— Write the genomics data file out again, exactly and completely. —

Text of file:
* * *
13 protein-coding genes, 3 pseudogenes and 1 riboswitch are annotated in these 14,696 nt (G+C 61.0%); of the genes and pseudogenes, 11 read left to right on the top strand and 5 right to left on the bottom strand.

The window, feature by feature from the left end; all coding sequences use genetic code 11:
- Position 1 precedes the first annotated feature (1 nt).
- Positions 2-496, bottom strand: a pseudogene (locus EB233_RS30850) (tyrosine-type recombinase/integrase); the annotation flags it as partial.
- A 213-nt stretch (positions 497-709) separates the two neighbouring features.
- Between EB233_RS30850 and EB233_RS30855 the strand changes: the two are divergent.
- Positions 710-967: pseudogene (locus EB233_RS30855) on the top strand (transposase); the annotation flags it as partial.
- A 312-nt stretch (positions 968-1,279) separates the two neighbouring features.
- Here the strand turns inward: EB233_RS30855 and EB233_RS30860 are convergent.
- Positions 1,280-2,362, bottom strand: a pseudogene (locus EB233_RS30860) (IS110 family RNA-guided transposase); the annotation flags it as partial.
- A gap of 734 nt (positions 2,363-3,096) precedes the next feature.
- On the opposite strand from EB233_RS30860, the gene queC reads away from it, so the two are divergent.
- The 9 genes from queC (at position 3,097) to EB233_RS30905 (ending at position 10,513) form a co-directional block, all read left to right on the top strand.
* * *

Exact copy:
13 protein-coding genes, 3 pseudogenes and 1 riboswitch are annotated in these 14,696 nt (G+C 61.0%); of the genes and pseudogenes, 11 read left to right on the top strand and 5 right to left on the bottom strand.

The window, feature by feature from the left end; all coding sequences use genetic code 11:
- Position 1 precedes the first annotated feature (1 nt).
- Positions 2-496, bottom strand: a pseudogene (locus EB233_RS30850) (tyrosine-type recombinase/integrase); the annotation flags it as partial.
- A 213-nt stretch (positions 497-709) separates the two neighbouring features.
- Between EB233_RS30850 and EB233_RS30855 the strand changes: the two are divergent.
- Positions 710-967: pseudogene (locus EB233_RS30855) on the top strand (transposase); the annotation flags it as partial.
- A 312-nt stretch (positions 968-1,279) separates the two neighbouring features.
- Here the strand turns inward: EB233_RS30855 and EB233_RS30860 are convergent.
- Positions 1,280-2,362, bottom strand: a pseudogene (locus EB233_RS30860) (IS110 family RNA-guided transposase); the annotation flags it as partial.
- A gap of 734 nt (positions 2,363-3,096) precedes the next feature.
- On the opposite strand from EB233_RS30860, the gene queC reads away from it, so the two are divergent.
- The 9 genes from queC (at position 3,097) to EB233_RS30905 (ending at position 10,513) form a co-directional block, all read left to right on the top strand.